Population, Mid-Year 2019: 83,517,000
Population Density (Population Per Square Kilometer), Mid-Year 2019: 240
Projected Population Mid-Year 2030: 83,136,000
Percentage of Population Under Age 25 Years, Mid-Year 2019: 24%
Percentage of Population 65 Years Or Over, Mid-Year 2019: 22%
Annual Population Growth Rate 2000-2018: 0.1%
Projected Annual Population Growth Rate 2018-2030: 0.0%
Proportion of Urban Population, 2018: 77%
Annual Growth Rate of Urban Population 2000-2018: 0.3%
Projected Annual Growth Rate of Urban Population 2018-2030: 0.2%
Source: UNICEF (2019). The State of the World’s Children 2019. Children, Food and Nutrition: Growing well in a changing world. UNICEF, New York.
“As of December 2011, Germany had some 81.8 million inhabitants, 41.7 million of whom were women and 40.1 million of whom were men.4
“The territory of the former German Democratic Republic in the eastern part of Germany accounts for 108 000 km2, or 30% of the country’s total area. Its 13 million residents (excluding Berlin) represent approximately 16% of the country’s total population. Population density in the eastern part of the country is lower than in the western part and also varies considerably between the different Länder, ranging from 71 inhabitants/km2 in Mecklenburg-West Pomerania to 3861 inhabitants/km2 in Berlin. Of the 20 cities in Germany with more than 300 000 inhabitants, only three (including Berlin) are in the east. Berlin is the country’s capital and, with 3.5 million residents, its largest city. Other densely populated areas are the Rhine-Ruhr region, with 11 million people, and the Rhine-Main region surrounding the city of Frankfurt, with 2.9 million residents (Statistisches Bundesamt, 2013g).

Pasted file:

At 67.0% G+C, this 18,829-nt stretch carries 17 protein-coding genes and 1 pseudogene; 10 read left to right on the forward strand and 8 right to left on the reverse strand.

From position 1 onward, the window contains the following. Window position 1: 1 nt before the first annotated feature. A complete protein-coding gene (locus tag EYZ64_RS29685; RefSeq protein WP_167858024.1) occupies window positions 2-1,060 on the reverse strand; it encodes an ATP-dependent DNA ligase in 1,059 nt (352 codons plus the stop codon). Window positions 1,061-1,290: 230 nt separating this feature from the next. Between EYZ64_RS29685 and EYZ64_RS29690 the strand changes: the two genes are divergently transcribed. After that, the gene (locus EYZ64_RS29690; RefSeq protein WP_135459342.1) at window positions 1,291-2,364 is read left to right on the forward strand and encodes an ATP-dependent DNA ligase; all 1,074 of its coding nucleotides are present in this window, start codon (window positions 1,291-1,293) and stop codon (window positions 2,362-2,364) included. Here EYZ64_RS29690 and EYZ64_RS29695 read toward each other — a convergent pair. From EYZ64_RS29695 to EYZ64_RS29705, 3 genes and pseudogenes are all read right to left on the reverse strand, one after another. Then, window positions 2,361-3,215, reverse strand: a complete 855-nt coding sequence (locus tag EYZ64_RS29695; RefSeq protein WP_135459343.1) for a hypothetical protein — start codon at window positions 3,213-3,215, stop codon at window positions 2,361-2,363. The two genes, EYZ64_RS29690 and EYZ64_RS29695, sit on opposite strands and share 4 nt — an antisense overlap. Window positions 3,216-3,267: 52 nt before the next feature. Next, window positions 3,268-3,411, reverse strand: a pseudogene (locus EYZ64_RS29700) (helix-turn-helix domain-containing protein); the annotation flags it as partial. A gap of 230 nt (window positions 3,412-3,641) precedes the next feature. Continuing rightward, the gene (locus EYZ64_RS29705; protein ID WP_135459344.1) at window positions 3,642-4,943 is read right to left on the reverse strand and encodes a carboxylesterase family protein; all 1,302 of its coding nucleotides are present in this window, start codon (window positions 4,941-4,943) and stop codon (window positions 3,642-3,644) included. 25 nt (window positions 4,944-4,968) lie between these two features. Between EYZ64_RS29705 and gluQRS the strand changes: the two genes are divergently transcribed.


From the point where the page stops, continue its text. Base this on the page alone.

“Among the 7.2 million inhabitants without German citizenship (8.8% of total population; 6.4% on EU average) there are 25% Turks. Around 2.4 million residents (33%) are citizens of an EU Member State; another 1.2 million (17%) come from other parts of Europe and 1.4 million (20%) are non-European. The proportion of immigrants varies considerably between the Länder, ranging from 1.8% in Saxony-Anhalt to 14% in Berlin.
“In 2011, 30.1% of the population was Catholic, 30.2% Protestant, around 4.5% Muslim, 1.5% Orthodox, 0.5% New Apostolic, 0.2% Buddhist and 0.1% Jewish.
“Several trends in population age distribution have been observed in recent decades and are expected to become more pronounced in the future. In both the west and the east, the share of the population below 15 years of age, for example, decreased from 24.5% in 1970 to 13.8% in 2010. Between 1970 and 2011, the share of those 65 years of age or older increased from 13.9% to 20.7%. Finally, the share of population 80 years of age or older increased to 5.3% in 2011 and is expected to increase to 14% by 2060 (Table 1.1; Statistisches Bundesamt, 2013g).”
Source: Busse R, Blümel M. Germany: health system review. Health Systems in Transition, 2014, 16(2):1–296.
Health Systems Facts is a project of the Real Reporting Foundation. We provide reliable statistics and other data from authoritative sources regarding health systems in the US and several other nations.
Page last updated Nov. 15, 2020 by Doug McVay, Editor.